The tragic mystery at the heart of their family has finally surfaced . . . When Ellen Wakefield O’Connor is confronted by a young man armed with a birth certificate that mistakenly names her as his mother, she quickly sorts out the truth: his birth mother listed Ellen on the certificate to cover up her own identity, but also because Ellen is, in a way, related to the child. The birth father is Ellen’s troubled husband, Tom. The secrets of the past soon engulf Ellen, Tom, and everyone they love.
***** ***** ***** ***** ***** ***** ***** *****
My rating: 4 of 5 stars
I enjoyed reading this book. The main thread, the search of a birth mother, a cause of death and the truth, was revealed in surprising twists and turns, and with some amusing diversions. I worked out the cause of death quite early on, and was surprised when no-one picked up on the massive death scene clue (not even the author, apparently). I took longer in working out the birth mother, but that was due to information availablility.
To contrast with the main story threads, there were lighter moments. I have to say I found the relationship between Laura and Jackson to be more Mills and Boon than anything else, but that was ok. It was all surface and little substance. They were pleasant characters. Mother was something of a cipher, who never had the chance to speak to us herself in this book.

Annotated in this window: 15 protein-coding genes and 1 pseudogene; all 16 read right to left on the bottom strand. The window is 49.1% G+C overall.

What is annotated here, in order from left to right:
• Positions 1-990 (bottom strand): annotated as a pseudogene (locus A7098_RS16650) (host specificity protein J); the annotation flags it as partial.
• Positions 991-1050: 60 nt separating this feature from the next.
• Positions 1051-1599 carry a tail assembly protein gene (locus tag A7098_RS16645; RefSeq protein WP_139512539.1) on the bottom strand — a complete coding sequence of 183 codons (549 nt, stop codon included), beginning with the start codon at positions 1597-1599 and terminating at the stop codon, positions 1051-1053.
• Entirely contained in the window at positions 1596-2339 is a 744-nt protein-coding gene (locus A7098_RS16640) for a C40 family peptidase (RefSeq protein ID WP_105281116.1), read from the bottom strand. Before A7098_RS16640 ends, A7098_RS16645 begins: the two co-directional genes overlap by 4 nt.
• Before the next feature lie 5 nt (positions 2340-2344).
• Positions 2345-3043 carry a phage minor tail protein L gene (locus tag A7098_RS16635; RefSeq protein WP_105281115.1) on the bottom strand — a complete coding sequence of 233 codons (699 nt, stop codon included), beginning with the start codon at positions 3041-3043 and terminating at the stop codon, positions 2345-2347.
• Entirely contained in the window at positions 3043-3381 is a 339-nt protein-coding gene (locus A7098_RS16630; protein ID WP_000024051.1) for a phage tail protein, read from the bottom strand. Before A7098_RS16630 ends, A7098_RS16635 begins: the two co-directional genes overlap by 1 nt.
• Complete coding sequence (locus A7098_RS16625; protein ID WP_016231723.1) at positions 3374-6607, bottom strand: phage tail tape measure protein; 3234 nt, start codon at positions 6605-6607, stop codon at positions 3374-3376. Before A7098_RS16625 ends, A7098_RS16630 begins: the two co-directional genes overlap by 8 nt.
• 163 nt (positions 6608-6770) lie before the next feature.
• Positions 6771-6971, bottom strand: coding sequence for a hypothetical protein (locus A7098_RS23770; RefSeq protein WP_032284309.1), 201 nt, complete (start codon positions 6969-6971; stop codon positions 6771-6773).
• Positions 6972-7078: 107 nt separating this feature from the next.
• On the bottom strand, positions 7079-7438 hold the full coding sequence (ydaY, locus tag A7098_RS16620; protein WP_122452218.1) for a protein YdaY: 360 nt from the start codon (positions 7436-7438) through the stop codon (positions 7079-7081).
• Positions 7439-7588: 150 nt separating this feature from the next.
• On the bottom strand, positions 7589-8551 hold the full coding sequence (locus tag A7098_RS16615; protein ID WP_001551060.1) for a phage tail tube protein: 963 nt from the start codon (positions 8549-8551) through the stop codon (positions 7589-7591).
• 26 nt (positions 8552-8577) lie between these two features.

Alicia Rasley’s use of changing narrator and technique of overlapping their telling of parts of the story whilst moving the plot on was enjoyable. Alicia’s use of classical family dynamics theory underpins many of the interactions and character traits in the story.
There were a few inconsistencies and, as I read it on a kindle, flicking back to check details like dates I found inconvenient (hhmmmm…guess I should look at the search facility!) and there were a couple of baggy bits in the plot. I forgave the baggy bits as Alicia’s exploration of the effects of uncovering old lies on the various members of the family was interesting.
A little more on how those effects manifested themselves in how the characters saw themselves after the revelations would have been interesting.
All in all a very enjoyable read and a book I would recommend.
I’m claiming this book as No. 1/150 in the Goodreads 2012 Reading Challenge and No. 8 in the Why Buy the Cow? Reading challenge.
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